If noncompliance with your travel policy is an unfortunate reality, you’re not alone. A survey conducted by the Association of Corporate Travel Executives revealed that 72 percent of travel managers are dissatisfied with the level of compliance.
Unnecessarily high travel costs undermine a company’s financial health, business goals and productivity. Here are five strategies for improving compliance.
#1 Find Out Why Compliance Is Low
A travel policy should be clear and dynamic. It should reflect the company culture, align with company objectives, and take into account employees’ needs and lifestyles. Maybe your existing policy needs a little tweaking.
Ask both longtime and new employees to read the policy and provide feedback. There will always be people who deliberately overstep the rules, but many do so unwittingly.
Complex per diems for foreign countries may be unclear. People may be unaware of cost-saving negotiations with certain vendors. Someone may book with a more expensive hotel because its location eliminates the need for cabs or a rental car.
Be willing to make changes. There are both well-intentioned mistakes and lame excuses. In either case, if you know why people are violating your policy, you can customize it to ensure that they comply going forward.
#2 Evaluate the Policy for User-friendliness
Is the policy clear and easy to digest in one sitting? Take a look at the document itself with fresh eyes; how it’s presented. Is it a long, overly wordy wall of text? Does it speak the employees’ language? Is it warm and supportive in tone, or could it come across as threatening? Maybe it could be more concise, more efficiently laid out or reader-friendly.
Next, review the content of the policy. Both travel and technology are changing all the time. The policy may need an update to address things like mobile apps, digital receipts or ride-sharing.
Airlines offer more options than ever, so travel tiers like economy, coach and business class may need redefining. Irrelevant, outdated information needs to go.
Does the policy address secondary expenditures like room service charges, entertainment and alcohol? Does it clearly explain the expense reporting process and let employees know when they can expect reimbursement?
Add a comprehensive FAQ section to clear up confusion. The policy should specify which rules are mandatory and which are somewhat flexible. Again, the policy should be compatible with company culture.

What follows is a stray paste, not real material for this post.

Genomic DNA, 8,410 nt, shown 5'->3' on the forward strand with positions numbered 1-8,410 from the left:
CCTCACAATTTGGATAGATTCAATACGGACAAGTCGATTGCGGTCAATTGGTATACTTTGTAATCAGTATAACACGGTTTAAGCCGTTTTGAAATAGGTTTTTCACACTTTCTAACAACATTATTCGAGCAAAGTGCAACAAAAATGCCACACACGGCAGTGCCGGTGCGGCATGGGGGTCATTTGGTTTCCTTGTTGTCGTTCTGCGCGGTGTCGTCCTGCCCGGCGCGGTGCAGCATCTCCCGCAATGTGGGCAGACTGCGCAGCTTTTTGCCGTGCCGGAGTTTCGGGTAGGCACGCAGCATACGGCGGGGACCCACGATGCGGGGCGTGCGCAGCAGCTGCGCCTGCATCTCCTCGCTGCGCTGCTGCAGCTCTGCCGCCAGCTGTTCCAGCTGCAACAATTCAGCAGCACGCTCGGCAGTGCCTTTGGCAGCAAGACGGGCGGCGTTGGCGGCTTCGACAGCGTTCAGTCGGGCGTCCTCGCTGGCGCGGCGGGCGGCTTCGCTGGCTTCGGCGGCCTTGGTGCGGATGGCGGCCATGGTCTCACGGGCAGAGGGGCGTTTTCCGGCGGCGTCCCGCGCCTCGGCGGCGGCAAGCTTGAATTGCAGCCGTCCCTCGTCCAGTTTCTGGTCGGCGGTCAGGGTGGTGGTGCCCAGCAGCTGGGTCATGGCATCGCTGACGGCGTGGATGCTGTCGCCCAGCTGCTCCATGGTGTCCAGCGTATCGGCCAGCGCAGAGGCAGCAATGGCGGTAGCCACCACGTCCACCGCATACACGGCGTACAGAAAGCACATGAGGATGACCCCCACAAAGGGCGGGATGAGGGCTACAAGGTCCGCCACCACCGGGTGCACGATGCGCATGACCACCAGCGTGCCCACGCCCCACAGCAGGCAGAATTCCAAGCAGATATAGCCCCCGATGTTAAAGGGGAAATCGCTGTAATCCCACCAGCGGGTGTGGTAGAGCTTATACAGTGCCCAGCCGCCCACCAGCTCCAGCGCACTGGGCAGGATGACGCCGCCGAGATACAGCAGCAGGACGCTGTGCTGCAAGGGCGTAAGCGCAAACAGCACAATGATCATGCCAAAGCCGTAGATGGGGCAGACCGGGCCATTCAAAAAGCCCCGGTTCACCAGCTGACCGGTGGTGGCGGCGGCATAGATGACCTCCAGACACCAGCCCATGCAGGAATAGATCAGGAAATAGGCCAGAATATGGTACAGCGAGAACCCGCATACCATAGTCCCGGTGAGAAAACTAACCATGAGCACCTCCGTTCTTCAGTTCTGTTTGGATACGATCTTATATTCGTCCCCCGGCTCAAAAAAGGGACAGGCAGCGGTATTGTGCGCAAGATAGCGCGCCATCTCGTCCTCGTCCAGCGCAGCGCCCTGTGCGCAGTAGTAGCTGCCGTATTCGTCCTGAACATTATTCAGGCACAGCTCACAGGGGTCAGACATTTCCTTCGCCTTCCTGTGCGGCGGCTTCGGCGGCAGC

#3 Continually Communicate
The importance of ongoing communication cannot be overstated. It’s not enough to just circulate the policy once it’s approved. Get the word out.
Post it on as many channels as possible. If your expense management is automated, include the travel policy on that platform. If your pre-trip authorization process is automated, post link to the policy there too. Employees can easily access it every time they request a trip or do an expense report.
In addition to generously promoting the policy, ask for time to explain it at company-wide meetings. Schedule brief workshops to actively engage employees. See that the policy is thoroughly covered during the onboarding process for new hires. Explain changes as they occur.
This may create more work for you, but think of it as job security. A travel policy has to stay fluid and up to date.
You’ll probably encounter resistance to some changes, but transparency and positivity go a long way.
Justify new policies by drawing the big picture. When cost savings improve the bottom line, for example, there’s more to work with at bonus time. Further, travel policy changes may limit legal liability or make travel safer for employees.
In short, employees are more likely to cooperate if they understand the rationale behind a rule. Offer a grace period for complying with big changes that take some getting used to.
#4 Provide Incentives and Impose Consequences
People never outgrow their desire to be recognized for good behavior, so dangle a few rewards.
Consider staging a quarterly contest. The most compliant and frugal employee might receive a gift card, an occasional upgrade to first class or a share of the savings.
As for noncompliers, give them fair warning. If they continue to buck the system,
it may come down to imposing consequences for insubordination as outlined by company policy.
#5 Track Results
Intentionally tracking travel behavior and expenses — especially when employees know that you’re doing so — is a surefire way to improve compliance.
If your corporation uses automated software for its pre-trip approvals or expense management, leverage the data from these software systems to pinpoint which rules are being sidestepped. Look for both individuals and whole departments that need a firm reminder.
Patterns will start to emerge. The data will expose employees who are always making last-minute reservations or which supervisors have vague notions about what counts as a qualifying expense. Remember, out-of-policy bookings undermine the company’s overall health and success. This affects all employees. So, track whatever you can to identify where breakdowns are occurring.